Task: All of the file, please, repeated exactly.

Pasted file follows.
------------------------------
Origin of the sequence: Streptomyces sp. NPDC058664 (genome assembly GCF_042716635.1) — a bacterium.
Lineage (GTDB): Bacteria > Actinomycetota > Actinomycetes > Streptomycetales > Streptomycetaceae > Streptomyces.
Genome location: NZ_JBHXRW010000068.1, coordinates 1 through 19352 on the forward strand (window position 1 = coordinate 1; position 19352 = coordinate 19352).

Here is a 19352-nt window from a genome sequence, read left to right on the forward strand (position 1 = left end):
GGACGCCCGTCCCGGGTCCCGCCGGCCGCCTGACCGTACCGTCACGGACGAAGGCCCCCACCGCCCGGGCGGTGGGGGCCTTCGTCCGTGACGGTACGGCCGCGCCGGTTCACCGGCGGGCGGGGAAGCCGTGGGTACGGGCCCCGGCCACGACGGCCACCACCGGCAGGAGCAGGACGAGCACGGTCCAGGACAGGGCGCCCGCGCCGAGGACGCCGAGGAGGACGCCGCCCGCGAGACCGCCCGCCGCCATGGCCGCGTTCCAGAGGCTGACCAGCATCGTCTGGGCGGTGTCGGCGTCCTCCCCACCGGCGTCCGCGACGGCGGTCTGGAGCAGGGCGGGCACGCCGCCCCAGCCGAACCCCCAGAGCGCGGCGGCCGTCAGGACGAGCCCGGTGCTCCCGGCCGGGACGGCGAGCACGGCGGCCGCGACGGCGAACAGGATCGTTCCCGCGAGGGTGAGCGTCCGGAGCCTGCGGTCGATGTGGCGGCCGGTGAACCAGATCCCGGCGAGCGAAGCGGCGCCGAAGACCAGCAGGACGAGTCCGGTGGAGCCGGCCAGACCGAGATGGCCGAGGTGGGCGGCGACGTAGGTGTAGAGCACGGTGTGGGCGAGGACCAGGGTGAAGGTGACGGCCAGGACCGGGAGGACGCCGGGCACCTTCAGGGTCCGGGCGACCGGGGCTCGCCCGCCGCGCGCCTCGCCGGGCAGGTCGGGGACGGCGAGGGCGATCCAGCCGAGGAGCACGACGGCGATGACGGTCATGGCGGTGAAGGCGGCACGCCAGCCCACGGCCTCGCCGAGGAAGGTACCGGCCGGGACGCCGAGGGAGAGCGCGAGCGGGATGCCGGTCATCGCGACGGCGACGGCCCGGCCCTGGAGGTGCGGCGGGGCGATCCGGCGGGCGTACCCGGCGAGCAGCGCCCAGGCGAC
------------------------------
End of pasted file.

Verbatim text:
Origin of the sequence: Streptomyces sp. NPDC058664 (genome assembly GCF_042716635.1) — a bacterium.
Lineage (GTDB): Bacteria > Actinomycetota > Actinomycetes > Streptomycetales > Streptomycetaceae > Streptomyces.
Genome location: NZ_JBHXRW010000068.1, coordinates 1 through 19352 on the forward strand (window position 1 = coordinate 1; position 19352 = coordinate 19352).

Here is a 19352-nt window from a genome sequence, read left to right on the forward strand (position 1 = left end):
GGACGCCCGTCCCGGGTCCCGCCGGCCGCCTGACCGTACCGTCACGGACGAAGGCCCCCACCGCCCGGGCGGTGGGGGCCTTCGTCCGTGACGGTACGGCCGCGCCGGTTCACCGGCGGGCGGGGAAGCCGTGGGTACGGGCCCCGGCCACGACGGCCACCACCGGCAGGAGCAGGACGAGCACGGTCCAGGACAGGGCGCCCGCGCCGAGGACGCCGAGGAGGACGCCGCCCGCGAGACCGCCCGCCGCCATGGCCGCGTTCCAGAGGCTGACCAGCATCGTCTGGGCGGTGTCGGCGTCCTCCCCACCGGCGTCCGCGACGGCGGTCTGGAGCAGGGCGGGCACGCCGCCCCAGCCGAACCCCCAGAGCGCGGCGGCCGTCAGGACGAGCCCGGTGCTCCCGGCCGGGACGGCGAGCACGGCGGCCGCGACGGCGAACAGGATCGTTCCCGCGAGGGTGAGCGTCCGGAGCCTGCGGTCGATGTGGCGGCCGGTGAACCAGATCCCGGCGAGCGAAGCGGCGCCGAAGACCAGCAGGACGAGTCCGGTGGAGCCGGCCAGACCGAGATGGCCGAGGTGGGCGGCGACGTAGGTGTAGAGCACGGTGTGGGCGAGGACCAGGGTGAAGGTGACGGCCAGGACCGGGAGGACGCCGGGCACCTTCAGGGTCCGGGCGACCGGGGCTCGCCCGCCGCGCGCCTCGCCGGGCAGGTCGGGGACGGCGAGGGCGATCCAGCCGAGGAGCACGACGGCGATGACGGTCATGGCGGTGAAGGCGGCACGCCAGCCCACGGCCTCGCCGAGGAAGGTACCGGCCGGGACGCCGAGGGAGAGCGCGAGCGGGATGCCGGTCATCGCGACGGCGACGGCCCGGCCCTGGAGGTGCGGCGGGGCGATCCGGCGGGCGTACCCGGCGAGCAGCGCCCAGGCGAC